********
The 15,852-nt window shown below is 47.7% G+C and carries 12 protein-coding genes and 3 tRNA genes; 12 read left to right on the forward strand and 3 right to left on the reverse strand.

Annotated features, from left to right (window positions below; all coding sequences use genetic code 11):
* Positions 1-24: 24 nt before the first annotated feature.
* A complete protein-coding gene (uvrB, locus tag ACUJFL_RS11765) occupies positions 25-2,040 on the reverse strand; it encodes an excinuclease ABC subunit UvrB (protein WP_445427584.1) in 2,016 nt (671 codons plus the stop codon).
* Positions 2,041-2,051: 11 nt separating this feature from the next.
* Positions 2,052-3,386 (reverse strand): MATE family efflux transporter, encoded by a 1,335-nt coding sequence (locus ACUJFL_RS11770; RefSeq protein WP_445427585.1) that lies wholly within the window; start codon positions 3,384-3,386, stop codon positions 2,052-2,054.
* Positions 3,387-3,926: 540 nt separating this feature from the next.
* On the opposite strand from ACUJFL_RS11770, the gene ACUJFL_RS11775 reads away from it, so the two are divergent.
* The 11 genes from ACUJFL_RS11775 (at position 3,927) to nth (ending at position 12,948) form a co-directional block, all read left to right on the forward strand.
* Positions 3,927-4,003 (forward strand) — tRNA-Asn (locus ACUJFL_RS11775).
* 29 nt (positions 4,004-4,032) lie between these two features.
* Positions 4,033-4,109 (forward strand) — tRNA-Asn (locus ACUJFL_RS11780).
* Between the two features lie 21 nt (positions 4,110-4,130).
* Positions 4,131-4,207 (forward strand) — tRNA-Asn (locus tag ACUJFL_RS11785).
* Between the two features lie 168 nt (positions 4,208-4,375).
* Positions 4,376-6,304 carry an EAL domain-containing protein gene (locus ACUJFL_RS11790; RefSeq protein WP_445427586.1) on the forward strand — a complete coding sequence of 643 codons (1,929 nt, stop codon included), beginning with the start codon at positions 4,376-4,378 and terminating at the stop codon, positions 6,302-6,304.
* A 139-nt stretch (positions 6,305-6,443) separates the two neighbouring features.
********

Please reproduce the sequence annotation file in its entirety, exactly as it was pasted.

The 15,852-nt window shown below is 47.7% G+C and carries 12 protein-coding genes and 3 tRNA genes; 12 read left to right on the forward strand and 3 right to left on the reverse strand.

Annotated features, from left to right (window positions below; all coding sequences use genetic code 11):
* Positions 1-24: 24 nt before the first annotated feature.
* A complete protein-coding gene (uvrB, locus tag ACUJFL_RS11765) occupies positions 25-2,040 on the reverse strand; it encodes an excinuclease ABC subunit UvrB (protein WP_445427584.1) in 2,016 nt (671 codons plus the stop codon).
* Positions 2,041-2,051: 11 nt separating this feature from the next.
* Positions 2,052-3,386 (reverse strand): MATE family efflux transporter, encoded by a 1,335-nt coding sequence (locus ACUJFL_RS11770; RefSeq protein WP_445427585.1) that lies wholly within the window; start codon positions 3,384-3,386, stop codon positions 2,052-2,054.
* Positions 3,387-3,926: 540 nt separating this feature from the next.
* On the opposite strand from ACUJFL_RS11770, the gene ACUJFL_RS11775 reads away from it, so the two are divergent.
* The 11 genes from ACUJFL_RS11775 (at position 3,927) to nth (ending at position 12,948) form a co-directional block, all read left to right on the forward strand.
* Positions 3,927-4,003 (forward strand) — tRNA-Asn (locus ACUJFL_RS11775).
* 29 nt (positions 4,004-4,032) lie between these two features.
* Positions 4,033-4,109 (forward strand) — tRNA-Asn (locus ACUJFL_RS11780).
* Between the two features lie 21 nt (positions 4,110-4,130).
* Positions 4,131-4,207 (forward strand) — tRNA-Asn (locus tag ACUJFL_RS11785).
* Between the two features lie 168 nt (positions 4,208-4,375).
* Positions 4,376-6,304 carry an EAL domain-containing protein gene (locus ACUJFL_RS11790; RefSeq protein WP_445427586.1) on the forward strand — a complete coding sequence of 643 codons (1,929 nt, stop codon included), beginning with the start codon at positions 4,376-4,378 and terminating at the stop codon, positions 6,302-6,304.
* A 139-nt stretch (positions 6,305-6,443) separates the two neighbouring features.